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The City and The Writer: In Oslo with Erling Kittelsen

By Nathalie Handal

If each city is like a game of chess, the day when I have learned the rules, I shall finally possess my empire, even if I shall never succeed in knowing all the cities it contains.
—Italo Calvino, Invisible Cities

Can you describe the mood of Oslo as you feel/see it?

Oslo is wearing its autumn colors. On the occasional days with pleasant weather, the main streets are full of people.


What is your most heartbreaking memory in this city?

A close friend of mine was killed a few summers ago. He knew so much about Eastern cultures that is unknown to others.


What is the most extraordinary detail, one that goes unnoticed by most, of the city?

That Oslo, in fact, is a summer city. It is possible to go on day trips to many of the islands in the Oslo fjord.


What writer(s) from here should we read?

I would like to leave Oslo and mention the Stockholm poet Tomas Tranströmer, who received the Nobel Prize in Literature in 2011.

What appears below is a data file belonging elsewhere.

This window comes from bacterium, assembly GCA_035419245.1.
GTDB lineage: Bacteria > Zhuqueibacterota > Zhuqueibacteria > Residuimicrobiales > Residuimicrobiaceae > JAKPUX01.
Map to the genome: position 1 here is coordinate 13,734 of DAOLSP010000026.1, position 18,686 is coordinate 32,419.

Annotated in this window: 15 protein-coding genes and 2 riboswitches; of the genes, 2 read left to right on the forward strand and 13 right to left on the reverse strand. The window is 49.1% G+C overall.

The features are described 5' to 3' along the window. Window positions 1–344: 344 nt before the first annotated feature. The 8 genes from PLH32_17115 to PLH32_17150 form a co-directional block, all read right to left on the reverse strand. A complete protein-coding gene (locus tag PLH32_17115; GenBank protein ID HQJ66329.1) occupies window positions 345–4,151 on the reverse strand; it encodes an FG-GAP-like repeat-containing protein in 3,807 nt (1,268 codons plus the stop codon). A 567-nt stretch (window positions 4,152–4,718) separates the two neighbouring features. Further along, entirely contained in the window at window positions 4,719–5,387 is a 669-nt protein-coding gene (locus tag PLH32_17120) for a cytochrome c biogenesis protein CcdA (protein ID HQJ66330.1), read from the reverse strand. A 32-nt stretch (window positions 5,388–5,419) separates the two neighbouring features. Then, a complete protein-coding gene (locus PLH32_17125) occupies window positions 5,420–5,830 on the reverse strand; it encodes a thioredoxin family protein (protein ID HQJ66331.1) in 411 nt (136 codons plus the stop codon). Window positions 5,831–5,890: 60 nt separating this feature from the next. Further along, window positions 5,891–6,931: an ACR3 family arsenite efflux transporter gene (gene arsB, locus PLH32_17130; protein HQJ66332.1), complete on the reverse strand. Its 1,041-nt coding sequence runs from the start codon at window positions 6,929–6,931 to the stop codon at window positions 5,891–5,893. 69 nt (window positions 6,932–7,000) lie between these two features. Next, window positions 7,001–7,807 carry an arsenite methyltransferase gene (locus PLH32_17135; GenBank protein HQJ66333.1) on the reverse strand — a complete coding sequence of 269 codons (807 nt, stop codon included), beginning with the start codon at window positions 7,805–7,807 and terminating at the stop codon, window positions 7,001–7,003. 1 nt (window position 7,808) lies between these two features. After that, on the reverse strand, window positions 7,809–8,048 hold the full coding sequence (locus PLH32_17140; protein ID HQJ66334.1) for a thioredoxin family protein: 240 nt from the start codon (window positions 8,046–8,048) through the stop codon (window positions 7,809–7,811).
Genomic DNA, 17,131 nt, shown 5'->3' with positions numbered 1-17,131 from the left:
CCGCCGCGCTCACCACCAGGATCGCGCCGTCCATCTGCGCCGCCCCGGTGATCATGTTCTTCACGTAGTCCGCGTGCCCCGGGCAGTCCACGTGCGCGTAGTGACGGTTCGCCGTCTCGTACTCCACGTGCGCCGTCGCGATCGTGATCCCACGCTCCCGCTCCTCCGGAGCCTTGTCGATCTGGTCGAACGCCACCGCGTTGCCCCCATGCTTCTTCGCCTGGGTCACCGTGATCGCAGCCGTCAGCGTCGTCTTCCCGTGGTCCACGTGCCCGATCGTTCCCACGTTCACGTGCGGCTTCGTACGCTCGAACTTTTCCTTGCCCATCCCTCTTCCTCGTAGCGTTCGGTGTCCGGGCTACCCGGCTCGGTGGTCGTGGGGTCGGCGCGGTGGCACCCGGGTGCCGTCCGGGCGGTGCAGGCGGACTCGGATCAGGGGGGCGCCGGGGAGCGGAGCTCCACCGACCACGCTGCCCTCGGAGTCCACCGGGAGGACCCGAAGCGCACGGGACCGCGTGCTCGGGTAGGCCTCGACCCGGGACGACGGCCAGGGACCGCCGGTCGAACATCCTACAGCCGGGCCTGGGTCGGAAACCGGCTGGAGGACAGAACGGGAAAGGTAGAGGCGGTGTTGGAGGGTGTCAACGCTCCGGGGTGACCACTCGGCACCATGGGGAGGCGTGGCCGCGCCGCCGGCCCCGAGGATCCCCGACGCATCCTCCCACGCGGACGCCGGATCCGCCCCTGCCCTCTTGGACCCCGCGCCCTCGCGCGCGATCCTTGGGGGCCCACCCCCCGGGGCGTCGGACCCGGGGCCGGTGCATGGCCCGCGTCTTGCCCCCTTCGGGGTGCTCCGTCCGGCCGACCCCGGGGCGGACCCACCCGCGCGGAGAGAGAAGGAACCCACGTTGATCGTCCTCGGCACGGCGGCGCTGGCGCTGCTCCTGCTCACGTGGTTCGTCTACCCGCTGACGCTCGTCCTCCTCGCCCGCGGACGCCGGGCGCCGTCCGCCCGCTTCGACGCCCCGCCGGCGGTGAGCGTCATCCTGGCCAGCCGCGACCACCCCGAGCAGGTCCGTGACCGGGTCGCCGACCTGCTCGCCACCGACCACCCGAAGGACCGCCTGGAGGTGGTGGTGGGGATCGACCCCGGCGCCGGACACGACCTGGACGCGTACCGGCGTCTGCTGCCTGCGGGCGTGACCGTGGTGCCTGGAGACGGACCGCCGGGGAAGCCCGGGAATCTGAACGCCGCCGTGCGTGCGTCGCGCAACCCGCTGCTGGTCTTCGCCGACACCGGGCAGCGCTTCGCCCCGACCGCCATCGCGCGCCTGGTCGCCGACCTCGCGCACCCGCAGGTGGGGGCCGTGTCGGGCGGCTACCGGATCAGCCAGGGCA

Is there a place here you return to often?

The Oslo Botanical Garden in the east part of the city.


Is there an iconic literary place we should know?

In all modesty, my own working place, a loft in downtown Oslo. In this place, I have hosted open cultural evenings featuring readings, musical performances, and other acts every fourth Friday—uninterrupted—for the past two decades.


Are there hidden cities within this city that have intrigued or seduced you?

The many cultural events organized by citizens of diverse ethnic backgrounds.


Where does passion live here?



What is the title of one of your works about Oslo and what inspired it exactly?

Untitled poem from “Introduksjon”: 

I write my life in bits and pieces

for those out there

whose existence my friends deny.

(You will understand the source of inspiration.)


Inspired by Levi, “Outside Oslo does an outside exist?”

We all struggle to understand what lies on the inside and what exists on the outside.


Erling Kittelsen had his debut as a poet in 1970. He has since published several poetry cycles and collections, as well as fables, dramatic works, and translations of poetry. He is known for his dialogues, partly with colleagues and partly with the translation of poetry from distant languages—including Arabic, Persian, Korean, Lithuanian, and Sumerian—in relation to the Nordic-language area. He also has poetical dialogue with the most ancient poetical traditions in the Nordic countries—the Old Norse Poetic Edda, where at first he translates the old text and then presents a contemporary literary answer. He has received several literary prices, including the Aschehoug Prize, awarded by the Norwegian Critics Organization, and the Dobloug Prize, awarded by the Swedish Academy.

Published Nov 7, 2017   Copyright 2017 Nathalie Handal

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